Aloe marlothii (mountain aloe)
Tall mountain aloes growing on hillsides are a common sight in southern Africa.
Aloe marlothii A.Berger
mountain aloe, bergaalwyn (Afrikaans), inhlaba (Zulu)
Listed by the IUCN as of Least Concern (LC) in South Africa. Listed in CITES Appendix II.
Usually rocky hillsides, and varied habitats from savanna to bushveld.
About this species
Aloe marlothii is one of the most iconic of the hundreds of aloes occurring in Africa; dense hillside populations of the tall mountain aloe, or bergaalwyn, are a familiar sight in southern Africa.
The species is named in honour of the man who discovered it, H.W.R. Marloth, a scientist whose important contributions to botany in southern Africa have been commemorated in several plant names besides this one. Two subspecies of Aloe marlothii are recognised: subspecies orientalis differs from subspecies marlothii in that it can grow in very sandy soils, including beach sand, and tends to form clumps, as well as having fewer leaf spines, a shorter stem and racemes borne at an angle rather than horizontally.
Until recently, aloes were assigned to the plant family Asphodelaceae; the genus Aloe is now assigned to the Xanthorrhoeaceae.
Geography and distribution
Aloe marlothii is found widely in southern Africa, including Botswana, Mozambique, Swaziland and South Africa. It is common in gardens.
Overview: Aloe marlothii is a large plant, usually 2-4 m tall (occasionally up to 10 m), seldom branching, with a dense rosette-like crown and persistent dried leaves covering the stem.
Leaves: The leaves are dull green-brown, succulent, broad at the base and tapering to a sharp tip, 75-150 cm x 7.5-25 cm, with irregular brown spines on the surfaces and margins, and with the margins curled inwards.
Flowers: The inflorescence is a spreading, branched panicle with up to 30 racemes borne more or less horizontally. The tubular flowers vary from rich yellow to red, becoming lighter in colour on opening. They are 2-3 cm long, with pedicels of 3-5 cm long, and anthers protruding from the mouth.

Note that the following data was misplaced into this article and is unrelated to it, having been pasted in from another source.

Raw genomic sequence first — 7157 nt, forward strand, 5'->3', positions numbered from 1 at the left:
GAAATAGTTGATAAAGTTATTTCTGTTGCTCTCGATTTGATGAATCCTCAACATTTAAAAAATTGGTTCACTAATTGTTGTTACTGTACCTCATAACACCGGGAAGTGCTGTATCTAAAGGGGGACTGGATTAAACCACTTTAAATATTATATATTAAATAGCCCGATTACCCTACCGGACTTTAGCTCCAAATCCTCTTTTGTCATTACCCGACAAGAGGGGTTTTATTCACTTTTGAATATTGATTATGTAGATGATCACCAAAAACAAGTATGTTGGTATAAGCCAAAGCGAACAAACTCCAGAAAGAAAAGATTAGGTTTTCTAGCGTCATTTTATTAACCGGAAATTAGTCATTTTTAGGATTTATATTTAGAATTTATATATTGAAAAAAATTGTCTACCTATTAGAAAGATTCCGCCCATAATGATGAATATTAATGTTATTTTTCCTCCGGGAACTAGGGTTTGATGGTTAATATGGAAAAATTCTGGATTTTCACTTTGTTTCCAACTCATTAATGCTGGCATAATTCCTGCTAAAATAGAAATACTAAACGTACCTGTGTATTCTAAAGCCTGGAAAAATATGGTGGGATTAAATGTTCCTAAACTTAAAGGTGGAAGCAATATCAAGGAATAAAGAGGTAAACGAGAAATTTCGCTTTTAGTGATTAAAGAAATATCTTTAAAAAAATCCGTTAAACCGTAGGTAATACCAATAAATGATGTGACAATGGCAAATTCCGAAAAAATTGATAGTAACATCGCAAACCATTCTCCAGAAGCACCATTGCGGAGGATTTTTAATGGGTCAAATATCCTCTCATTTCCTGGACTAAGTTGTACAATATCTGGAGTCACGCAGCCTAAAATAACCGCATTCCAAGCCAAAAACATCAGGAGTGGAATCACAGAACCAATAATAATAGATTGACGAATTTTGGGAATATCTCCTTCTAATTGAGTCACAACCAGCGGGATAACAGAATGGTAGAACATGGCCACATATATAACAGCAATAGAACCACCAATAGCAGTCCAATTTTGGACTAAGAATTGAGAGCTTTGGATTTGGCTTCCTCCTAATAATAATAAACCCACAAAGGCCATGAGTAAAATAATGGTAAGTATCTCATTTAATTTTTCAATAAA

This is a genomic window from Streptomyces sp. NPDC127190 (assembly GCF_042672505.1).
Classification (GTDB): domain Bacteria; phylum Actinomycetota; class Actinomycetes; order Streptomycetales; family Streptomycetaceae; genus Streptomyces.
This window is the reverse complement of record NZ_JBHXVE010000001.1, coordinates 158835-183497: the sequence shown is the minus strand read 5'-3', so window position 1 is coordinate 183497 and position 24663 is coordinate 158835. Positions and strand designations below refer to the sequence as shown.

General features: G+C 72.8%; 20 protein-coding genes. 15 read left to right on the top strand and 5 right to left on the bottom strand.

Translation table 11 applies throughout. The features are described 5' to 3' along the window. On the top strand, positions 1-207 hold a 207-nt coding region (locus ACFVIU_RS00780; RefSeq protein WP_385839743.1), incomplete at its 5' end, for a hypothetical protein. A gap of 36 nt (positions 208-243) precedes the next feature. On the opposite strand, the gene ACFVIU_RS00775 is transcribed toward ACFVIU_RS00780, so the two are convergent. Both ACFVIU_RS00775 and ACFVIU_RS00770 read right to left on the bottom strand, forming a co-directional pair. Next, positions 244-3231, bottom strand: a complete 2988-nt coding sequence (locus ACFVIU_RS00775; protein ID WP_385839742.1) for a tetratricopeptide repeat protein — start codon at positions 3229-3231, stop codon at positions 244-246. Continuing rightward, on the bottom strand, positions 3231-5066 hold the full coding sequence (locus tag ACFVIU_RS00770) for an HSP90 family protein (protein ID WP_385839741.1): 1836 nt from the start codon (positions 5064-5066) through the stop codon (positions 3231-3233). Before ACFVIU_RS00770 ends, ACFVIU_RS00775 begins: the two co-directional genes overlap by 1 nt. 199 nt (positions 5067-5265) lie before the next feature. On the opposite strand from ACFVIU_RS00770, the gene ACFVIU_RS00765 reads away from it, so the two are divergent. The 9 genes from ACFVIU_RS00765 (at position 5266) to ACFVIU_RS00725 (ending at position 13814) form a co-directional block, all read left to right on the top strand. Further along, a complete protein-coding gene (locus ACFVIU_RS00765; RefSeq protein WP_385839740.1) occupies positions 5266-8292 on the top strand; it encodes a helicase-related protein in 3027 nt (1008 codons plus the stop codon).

Threats and conservation
The mountain aloe is widespread and common in southern Africa. The international trade of Aloe marlothii plants and derivatives is controlled by CITES, under which it is listed in Appendix II.
Aloe marlothii is one of the most frequently mentioned aloes of ethnomedicinal value. The many documented uses for this species have included the leaf exudate as a weaning aid and purgative, and leaf preparations to treat intestinal parasites. It is used in ethnoveterinary medicine to treat African horse sickness, as well as internal and external parasites in livestock.
It is likely that A. marlothii was the source of Natal aloes, one of the many drug aloes produced from the concentrated, dried bitter leaf exudate. Today, Aloe ferox is the main source of aloe products in South Africa.
The prickly leaves of A. marlothii were once used to scrape animal hides in preparation for manufacturing into garments.
The mountain aloe is a popular ornamental plant in southern Africa, and is commonly used in landscaping.
Millennium Seed Bank: Seed storage
Kew's Millennium Seed Bank Partnership aims to save plant life world wide, focusing on plants under threat and those of most use in the future. Seeds are dried, packaged and stored at a sub-zero temperature in our seed bank vault.
Number of seed collections stored in the Millennium Seed Bank: One.
Seed storage behaviour: Orthodox (the seeds of this plant survive being dried without significantly reducing their viability, and are therefore amenable to long-term frozen storage such as at the MSB)
Germination testing: 92% germination (on 1% agar at 20 ˚C, 8/16).